The scammers used the name “Rovio” rather than “Rovio Mobile Ltd.”, and created app names that were similar to legitimate games, like “Angry Birds 3D”. Individuals who bought the fake game were left with non-working apps and were initially unable to get a refund (although we imagine Google will step in here to set things right).
Not everyone can be expected to memorize the names of the legitimate companies (especially if you’re new to buying apps for a smartphone), so here are a couple of things to keep in mind if you’re concerned that an app may not be legitimate:
- Check Reviews: They are there for a reason. If something is a scam it’s likely that people who have been burned will leave comments to that effect.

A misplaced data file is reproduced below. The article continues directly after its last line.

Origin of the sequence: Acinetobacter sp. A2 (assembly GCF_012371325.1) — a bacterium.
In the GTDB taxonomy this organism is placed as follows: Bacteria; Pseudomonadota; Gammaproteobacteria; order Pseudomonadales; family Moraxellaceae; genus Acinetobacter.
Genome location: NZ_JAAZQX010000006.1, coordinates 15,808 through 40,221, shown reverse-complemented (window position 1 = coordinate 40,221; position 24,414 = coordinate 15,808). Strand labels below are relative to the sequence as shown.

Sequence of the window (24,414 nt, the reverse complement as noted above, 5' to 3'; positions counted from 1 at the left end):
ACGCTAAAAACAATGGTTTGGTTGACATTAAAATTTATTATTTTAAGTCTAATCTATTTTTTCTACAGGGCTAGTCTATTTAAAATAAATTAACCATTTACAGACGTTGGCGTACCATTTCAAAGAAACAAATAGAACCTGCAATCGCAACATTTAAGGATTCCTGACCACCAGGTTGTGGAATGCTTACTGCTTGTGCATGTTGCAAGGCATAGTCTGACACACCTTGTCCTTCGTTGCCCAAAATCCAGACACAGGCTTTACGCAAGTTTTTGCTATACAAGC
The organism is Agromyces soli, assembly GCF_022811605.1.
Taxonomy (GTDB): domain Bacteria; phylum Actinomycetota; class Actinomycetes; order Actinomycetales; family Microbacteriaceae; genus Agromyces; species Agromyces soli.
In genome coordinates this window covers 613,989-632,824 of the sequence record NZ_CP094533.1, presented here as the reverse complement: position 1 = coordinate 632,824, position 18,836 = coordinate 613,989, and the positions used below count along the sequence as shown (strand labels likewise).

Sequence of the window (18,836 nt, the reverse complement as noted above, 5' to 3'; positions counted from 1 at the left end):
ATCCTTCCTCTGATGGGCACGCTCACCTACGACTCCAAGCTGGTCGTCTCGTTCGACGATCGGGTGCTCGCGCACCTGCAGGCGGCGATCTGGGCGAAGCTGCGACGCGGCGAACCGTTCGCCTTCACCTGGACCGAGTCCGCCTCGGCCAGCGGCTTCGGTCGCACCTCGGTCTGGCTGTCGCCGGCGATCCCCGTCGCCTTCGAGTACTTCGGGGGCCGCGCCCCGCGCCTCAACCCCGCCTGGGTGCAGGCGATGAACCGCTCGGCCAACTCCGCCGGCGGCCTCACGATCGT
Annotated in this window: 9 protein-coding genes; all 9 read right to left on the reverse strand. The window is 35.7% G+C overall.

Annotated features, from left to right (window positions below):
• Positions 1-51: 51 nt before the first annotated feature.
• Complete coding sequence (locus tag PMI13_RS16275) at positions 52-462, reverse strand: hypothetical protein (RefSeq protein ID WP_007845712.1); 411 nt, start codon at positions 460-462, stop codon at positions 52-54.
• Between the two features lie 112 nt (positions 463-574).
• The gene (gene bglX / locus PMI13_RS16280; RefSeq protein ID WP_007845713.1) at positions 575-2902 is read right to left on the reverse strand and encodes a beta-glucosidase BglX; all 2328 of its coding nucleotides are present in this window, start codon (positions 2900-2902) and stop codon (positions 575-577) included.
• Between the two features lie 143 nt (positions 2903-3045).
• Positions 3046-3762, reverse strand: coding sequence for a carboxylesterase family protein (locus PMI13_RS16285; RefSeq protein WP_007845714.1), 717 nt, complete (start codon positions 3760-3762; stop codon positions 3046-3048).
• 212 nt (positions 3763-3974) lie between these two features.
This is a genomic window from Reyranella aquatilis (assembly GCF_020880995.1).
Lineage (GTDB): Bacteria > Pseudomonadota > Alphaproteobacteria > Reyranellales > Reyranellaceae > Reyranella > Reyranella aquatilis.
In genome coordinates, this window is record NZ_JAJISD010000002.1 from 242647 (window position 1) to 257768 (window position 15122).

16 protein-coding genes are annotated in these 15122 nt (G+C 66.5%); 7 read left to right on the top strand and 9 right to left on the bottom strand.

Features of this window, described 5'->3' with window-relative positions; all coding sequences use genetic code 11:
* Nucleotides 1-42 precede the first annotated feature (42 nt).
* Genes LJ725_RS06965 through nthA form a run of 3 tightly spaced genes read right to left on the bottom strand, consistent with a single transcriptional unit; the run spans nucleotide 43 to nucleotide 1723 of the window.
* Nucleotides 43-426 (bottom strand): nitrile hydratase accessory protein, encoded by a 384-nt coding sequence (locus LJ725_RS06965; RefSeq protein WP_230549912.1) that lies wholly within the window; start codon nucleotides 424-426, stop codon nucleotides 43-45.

- Check Permissions: If you are downloading a flashlight app but the permissions ask for access to your personal information and to read and write to your contacts list, something’s probably amiss.
- Check out the number of times an app has been downloaded. If you are getting an app (like Angry Birds) that is supposed to be a huge hit, but it’s only been downloaded a couple thousand times, something stinks.
Checking just these basic things should protect you against most scams and malware, but it’s worth noting that if you are really concerned about scams (and less concerned about openness) you can get your apps from the Amazon App Store. Amazon's store has fewer apps available, but they spend more time vetting them so there’s less chance of getting scammed there.
source: the gadgets via Tech Crunch